Posted Tuesday, January 15, 2013--- 5:30 p.m.
Lance Armstrong admitted to doping during an interview with Oprah Winfrey, concerning cancer centers in the Madison community who depend on Livestrong grants, while others are still calling him a hero.
Armstrong was stripped of his Tour De France titles, banned from cycling for life, and forced to leave Livestrong after being accused last year, but last night was the first time the words came from his mouth, admitting publicly to doping.
This is a requirement from the World Anti-Doping Agency before having a possible reduction in that lifetime ban.
A cancer survivor himself, Armstrong's become a figure for the cancer fight, founding the charity Livestrong in 1997.
Cancer centers who use Livestrong grants like Carbone in Madison are concerned this news will deter people from donating.
However, a doctor NBC15 spoke with at the center says Livestrong's risen above Armstrong, and he's confident people will separate the importance of beating cancer and the sport of cycling.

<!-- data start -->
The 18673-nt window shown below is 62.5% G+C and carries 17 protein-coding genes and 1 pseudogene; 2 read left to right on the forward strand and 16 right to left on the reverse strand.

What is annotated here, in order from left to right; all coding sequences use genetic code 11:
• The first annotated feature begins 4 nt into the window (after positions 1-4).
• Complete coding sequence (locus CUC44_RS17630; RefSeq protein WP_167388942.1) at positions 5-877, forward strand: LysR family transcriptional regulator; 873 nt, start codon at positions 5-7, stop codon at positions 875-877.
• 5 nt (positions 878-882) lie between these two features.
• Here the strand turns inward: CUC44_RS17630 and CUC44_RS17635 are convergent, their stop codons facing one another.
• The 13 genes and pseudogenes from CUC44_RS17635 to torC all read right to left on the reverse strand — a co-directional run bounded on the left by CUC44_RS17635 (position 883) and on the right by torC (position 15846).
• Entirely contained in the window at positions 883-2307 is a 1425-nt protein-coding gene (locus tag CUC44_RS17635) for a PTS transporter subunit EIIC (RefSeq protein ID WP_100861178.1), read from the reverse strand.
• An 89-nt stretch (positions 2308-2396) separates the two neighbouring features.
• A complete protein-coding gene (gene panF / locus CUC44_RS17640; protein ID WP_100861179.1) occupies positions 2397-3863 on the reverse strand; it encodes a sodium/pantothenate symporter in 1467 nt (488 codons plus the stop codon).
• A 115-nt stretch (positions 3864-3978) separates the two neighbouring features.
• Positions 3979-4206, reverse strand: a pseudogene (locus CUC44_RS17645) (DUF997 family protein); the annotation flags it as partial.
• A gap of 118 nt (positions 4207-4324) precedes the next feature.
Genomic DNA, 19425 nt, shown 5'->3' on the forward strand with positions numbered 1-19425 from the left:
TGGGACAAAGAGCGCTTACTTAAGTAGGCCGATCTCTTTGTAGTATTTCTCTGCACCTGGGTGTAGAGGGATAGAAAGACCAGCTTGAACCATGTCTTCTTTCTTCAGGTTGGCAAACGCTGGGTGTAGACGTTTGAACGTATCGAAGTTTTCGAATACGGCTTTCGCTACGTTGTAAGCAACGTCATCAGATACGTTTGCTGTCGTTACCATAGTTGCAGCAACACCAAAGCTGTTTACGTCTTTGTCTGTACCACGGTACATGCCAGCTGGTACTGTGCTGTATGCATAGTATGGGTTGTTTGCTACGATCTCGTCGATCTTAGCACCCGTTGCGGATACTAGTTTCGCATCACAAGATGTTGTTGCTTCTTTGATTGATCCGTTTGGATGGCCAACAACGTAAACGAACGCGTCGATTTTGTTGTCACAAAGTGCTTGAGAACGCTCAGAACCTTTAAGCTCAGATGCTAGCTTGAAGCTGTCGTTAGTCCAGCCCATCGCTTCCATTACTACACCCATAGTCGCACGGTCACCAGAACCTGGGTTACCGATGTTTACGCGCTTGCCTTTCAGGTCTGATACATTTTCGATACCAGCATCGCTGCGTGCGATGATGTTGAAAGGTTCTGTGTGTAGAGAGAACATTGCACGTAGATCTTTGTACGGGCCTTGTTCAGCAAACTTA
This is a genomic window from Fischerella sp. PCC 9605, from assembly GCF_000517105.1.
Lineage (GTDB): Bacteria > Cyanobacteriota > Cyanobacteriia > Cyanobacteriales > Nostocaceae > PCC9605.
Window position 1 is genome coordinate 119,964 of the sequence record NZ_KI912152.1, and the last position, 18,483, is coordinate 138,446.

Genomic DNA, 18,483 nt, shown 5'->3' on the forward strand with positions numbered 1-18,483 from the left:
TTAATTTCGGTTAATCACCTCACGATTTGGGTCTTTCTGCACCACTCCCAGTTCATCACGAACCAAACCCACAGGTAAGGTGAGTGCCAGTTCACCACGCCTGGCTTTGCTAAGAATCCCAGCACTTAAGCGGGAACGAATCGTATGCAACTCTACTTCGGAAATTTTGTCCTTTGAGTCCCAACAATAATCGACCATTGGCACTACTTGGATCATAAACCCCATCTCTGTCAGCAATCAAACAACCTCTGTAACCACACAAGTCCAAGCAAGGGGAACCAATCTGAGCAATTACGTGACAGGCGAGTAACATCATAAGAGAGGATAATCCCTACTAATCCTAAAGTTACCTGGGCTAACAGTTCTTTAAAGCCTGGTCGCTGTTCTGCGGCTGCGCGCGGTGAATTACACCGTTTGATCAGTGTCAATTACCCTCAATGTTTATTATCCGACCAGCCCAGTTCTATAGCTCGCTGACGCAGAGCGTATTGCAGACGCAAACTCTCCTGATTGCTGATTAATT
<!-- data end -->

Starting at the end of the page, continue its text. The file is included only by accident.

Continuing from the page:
He says the center is considering taking down a yellow jersey of Armstrong's that they have hanging.
A manger at Budget Bicycles Center in Madison still stands behind Armstrong, saying, "I don't think it's fair that they're stripping him of what he's brought to the sport and degrading him. The guy's a hero to the sport. He may have lost his titles, but he's won. He beat cancer. However he had to do to get it, he's alive."
The World Anti-Doping code rules state his lifetime ban cannot be reduced to less than eight years, but WADA and the U.S. Anti-Doping officials could agree to reduce the ban further depending on Armstrong's cooperation.